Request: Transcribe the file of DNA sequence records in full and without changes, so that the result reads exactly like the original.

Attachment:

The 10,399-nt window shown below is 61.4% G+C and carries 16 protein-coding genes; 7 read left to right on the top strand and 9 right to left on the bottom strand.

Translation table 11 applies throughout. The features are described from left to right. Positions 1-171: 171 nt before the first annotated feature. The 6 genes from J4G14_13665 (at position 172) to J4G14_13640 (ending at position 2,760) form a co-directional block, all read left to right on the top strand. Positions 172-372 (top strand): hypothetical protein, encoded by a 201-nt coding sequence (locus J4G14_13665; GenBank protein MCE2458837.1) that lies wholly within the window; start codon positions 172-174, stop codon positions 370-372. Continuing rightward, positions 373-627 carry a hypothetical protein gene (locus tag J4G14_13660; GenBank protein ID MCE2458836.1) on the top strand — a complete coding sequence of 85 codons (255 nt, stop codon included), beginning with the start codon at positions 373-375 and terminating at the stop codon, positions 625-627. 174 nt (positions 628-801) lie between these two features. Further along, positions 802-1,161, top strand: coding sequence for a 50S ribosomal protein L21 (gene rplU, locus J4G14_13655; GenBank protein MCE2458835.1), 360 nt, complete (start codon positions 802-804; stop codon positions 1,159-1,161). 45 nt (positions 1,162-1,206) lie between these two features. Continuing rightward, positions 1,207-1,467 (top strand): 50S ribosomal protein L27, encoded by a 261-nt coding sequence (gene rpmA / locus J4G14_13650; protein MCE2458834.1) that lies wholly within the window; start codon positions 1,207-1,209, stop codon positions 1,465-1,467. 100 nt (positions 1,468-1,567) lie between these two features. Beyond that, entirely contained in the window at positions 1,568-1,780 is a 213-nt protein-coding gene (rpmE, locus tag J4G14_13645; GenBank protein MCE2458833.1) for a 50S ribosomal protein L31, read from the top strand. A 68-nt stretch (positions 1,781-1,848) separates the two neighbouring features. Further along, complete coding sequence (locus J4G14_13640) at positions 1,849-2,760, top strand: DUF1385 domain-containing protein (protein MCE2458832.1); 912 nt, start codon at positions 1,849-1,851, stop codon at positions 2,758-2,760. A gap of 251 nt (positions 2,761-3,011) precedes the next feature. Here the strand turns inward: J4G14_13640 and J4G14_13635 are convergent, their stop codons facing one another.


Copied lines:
The 10,399-nt window shown below is 61.4% G+C and carries 16 protein-coding genes; 7 read left to right on the top strand and 9 right to left on the bottom strand.

Translation table 11 applies throughout. The features are described from left to right. Positions 1-171: 171 nt before the first annotated feature. The 6 genes from J4G14_13665 (at position 172) to J4G14_13640 (ending at position 2,760) form a co-directional block, all read left to right on the top strand. Positions 172-372 (top strand): hypothetical protein, encoded by a 201-nt coding sequence (locus J4G14_13665; GenBank protein MCE2458837.1) that lies wholly within the window; start codon positions 172-174, stop codon positions 370-372. Continuing rightward, positions 373-627 carry a hypothetical protein gene (locus tag J4G14_13660; GenBank protein ID MCE2458836.1) on the top strand — a complete coding sequence of 85 codons (255 nt, stop codon included), beginning with the start codon at positions 373-375 and terminating at the stop codon, positions 625-627. 174 nt (positions 628-801) lie between these two features. Further along, positions 802-1,161, top strand: coding sequence for a 50S ribosomal protein L21 (gene rplU, locus J4G14_13655; GenBank protein MCE2458835.1), 360 nt, complete (start codon positions 802-804; stop codon positions 1,159-1,161). 45 nt (positions 1,162-1,206) lie between these two features. Continuing rightward, positions 1,207-1,467 (top strand): 50S ribosomal protein L27, encoded by a 261-nt coding sequence (gene rpmA / locus J4G14_13650; protein MCE2458834.1) that lies wholly within the window; start codon positions 1,207-1,209, stop codon positions 1,465-1,467. 100 nt (positions 1,468-1,567) lie between these two features. Beyond that, entirely contained in the window at positions 1,568-1,780 is a 213-nt protein-coding gene (rpmE, locus tag J4G14_13645; GenBank protein MCE2458833.1) for a 50S ribosomal protein L31, read from the top strand. A 68-nt stretch (positions 1,781-1,848) separates the two neighbouring features. Further along, complete coding sequence (locus J4G14_13640) at positions 1,849-2,760, top strand: DUF1385 domain-containing protein (protein MCE2458832.1); 912 nt, start codon at positions 1,849-1,851, stop codon at positions 2,758-2,760. A gap of 251 nt (positions 2,761-3,011) precedes the next feature. Here the strand turns inward: J4G14_13640 and J4G14_13635 are convergent, their stop codons facing one another.